Studies have also found that those struggling with sleeplessness due to ADHD appear to have disrupted circadian rhythms and lower quality of deep, restful sleep.


Getting enough sleep is important for everyone, but it is especially important for people with ADHD. Sleep problems can worsen symptoms like hyperactivity, impulsivity, and inattention.


The consequences of not getting enough sleep:


Sleep is essential to human physiology. It is responsible for restoring the body's energy, revitalising cells, promoting balanced moods, improving cognitive function, and repairing tissue damage. The importance of sleep has been recognised since ancient times; even Aristotle noted that "a man cannot be healthy unless he sleeps."


Not getting enough quality sleep can have serious consequences, both for those with ADHD and those without. It can lead to feelings of fatigue throughout the day, as well as a lack of concentration and focus.


Generally, our bodies need an average of 7-8 hours of sleep to function properly, which is even more important for people with ADHD. People with ADHD are already prone to episodes of heightened energy and impulsivity. Without the right amount of rest, these symptoms become enhanced, leading to a decrease in overall quality of life and well-being.


Similarly, those who don't have ADHD can find themselves feeling overwhelmed by exhaustion which can affect their work productivity and social lives.

In short, ensuring adequate, restful sleep is essential for those with or without ADHD to improve overall mental health and well-being.


Tips for improving ADHD and Sleep habits


Getting a good night's sleep can make all the difference in how well you perform physically, mentally, and emotionally throughout the day.


  1. Establish a regular bedtime routine.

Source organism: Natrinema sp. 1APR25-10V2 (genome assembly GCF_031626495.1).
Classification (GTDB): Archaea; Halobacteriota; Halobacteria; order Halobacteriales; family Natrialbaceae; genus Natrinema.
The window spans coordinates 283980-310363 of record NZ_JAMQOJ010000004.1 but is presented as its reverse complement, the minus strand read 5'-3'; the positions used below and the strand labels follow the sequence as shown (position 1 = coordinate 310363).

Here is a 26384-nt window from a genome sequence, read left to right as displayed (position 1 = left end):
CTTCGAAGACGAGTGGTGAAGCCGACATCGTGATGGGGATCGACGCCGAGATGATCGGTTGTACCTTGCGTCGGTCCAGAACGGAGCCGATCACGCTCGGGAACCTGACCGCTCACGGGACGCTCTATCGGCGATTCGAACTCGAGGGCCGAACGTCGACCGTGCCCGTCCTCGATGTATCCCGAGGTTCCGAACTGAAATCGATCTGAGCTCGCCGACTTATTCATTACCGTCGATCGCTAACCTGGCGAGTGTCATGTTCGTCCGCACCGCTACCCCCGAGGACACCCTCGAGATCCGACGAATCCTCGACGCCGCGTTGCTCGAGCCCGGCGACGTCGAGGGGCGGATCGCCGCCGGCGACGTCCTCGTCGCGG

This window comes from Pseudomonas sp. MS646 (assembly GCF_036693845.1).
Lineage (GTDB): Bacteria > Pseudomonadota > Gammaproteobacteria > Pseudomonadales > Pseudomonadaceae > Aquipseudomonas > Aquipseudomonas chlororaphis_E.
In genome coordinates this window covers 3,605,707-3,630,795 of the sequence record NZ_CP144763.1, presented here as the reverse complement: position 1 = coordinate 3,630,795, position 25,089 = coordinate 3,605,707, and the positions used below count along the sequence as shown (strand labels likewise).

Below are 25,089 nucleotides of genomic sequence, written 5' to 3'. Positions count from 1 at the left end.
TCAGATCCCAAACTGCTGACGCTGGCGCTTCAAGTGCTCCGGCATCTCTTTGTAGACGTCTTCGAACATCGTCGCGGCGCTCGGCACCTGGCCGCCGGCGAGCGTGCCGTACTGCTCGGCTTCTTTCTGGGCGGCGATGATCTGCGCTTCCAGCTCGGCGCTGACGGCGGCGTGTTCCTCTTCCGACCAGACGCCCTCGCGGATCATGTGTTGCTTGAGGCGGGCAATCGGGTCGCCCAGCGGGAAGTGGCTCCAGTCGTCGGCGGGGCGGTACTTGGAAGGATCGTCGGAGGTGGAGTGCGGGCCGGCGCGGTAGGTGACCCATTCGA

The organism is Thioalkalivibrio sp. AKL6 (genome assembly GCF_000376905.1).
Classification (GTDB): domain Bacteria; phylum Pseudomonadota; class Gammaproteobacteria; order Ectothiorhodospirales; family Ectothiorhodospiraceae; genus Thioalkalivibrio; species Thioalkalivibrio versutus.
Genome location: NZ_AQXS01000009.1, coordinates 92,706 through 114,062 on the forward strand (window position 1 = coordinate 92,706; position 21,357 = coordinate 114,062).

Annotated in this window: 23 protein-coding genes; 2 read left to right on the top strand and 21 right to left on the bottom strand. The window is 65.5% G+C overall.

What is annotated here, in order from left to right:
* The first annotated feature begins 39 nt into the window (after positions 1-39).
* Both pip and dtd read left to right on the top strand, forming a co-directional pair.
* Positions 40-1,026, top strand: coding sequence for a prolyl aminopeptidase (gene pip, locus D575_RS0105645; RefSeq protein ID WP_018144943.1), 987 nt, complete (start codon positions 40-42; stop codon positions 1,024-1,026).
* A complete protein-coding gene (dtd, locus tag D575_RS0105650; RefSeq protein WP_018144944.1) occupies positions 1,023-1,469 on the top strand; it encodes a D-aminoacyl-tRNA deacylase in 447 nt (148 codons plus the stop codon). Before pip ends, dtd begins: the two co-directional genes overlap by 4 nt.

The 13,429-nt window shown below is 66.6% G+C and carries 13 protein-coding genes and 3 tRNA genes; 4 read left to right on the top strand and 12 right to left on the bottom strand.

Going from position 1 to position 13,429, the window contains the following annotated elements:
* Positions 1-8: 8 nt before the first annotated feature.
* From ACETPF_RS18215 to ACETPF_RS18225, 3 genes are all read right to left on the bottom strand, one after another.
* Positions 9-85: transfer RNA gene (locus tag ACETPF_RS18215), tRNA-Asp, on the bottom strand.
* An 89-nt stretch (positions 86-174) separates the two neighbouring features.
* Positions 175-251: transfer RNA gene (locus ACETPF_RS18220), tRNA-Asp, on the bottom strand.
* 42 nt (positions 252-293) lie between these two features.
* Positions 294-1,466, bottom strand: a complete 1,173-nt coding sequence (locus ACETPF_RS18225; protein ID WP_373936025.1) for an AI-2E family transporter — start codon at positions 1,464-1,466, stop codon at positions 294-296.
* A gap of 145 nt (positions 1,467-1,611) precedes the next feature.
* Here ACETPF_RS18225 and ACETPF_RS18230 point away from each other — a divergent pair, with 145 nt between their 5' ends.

2. Follow the same steps, in the same order, every night.

  3. Avoid caffeine close to bedtime.

  4. Stick to a regular sleep schedule as much as possible.

  5. Reduce screen time, blue light can interfere with your body’s natural sleep rhythm.

  6. If your not asleep within 20 mins, get up. Do not stay in bed and ruminate.

  7. Engage in a light boring activity, then get back into bed and try again.

  8. Try to wake up at the same time each morning.

  9. Get yourself a Sunrise Alarm Clock.

  10. Have something enticing prepared to actually get you out of the bed.


You want to help your body to recognise that it is time for you to go to bed. By following the above your sending signals to your brain and you are preparing to shut it off. You can have some fun creating your routine. Adding in your favourite activities. This could mean taking some quiet time for yourself before heading to bed, such as doing relaxation exercises, having a warm bath or reading, or whatever helps you to wind down.


Getting enough quality sleep is crucial for a person’s physical and mental health. While many people do not get the recommended amount of sleep each night, there are things that can be done to help improve sleep habits. Creating a comfortable and calming environment in the bedroom is one way to promote healthy sleeping habits and allow the body to get the rest it needs.


If you would like to do a bit of work on your sleeping habits then you might be interested in our digital resource below.




What other methods have you found helpful for getting a good night’s sleep? Leave a comment to share them!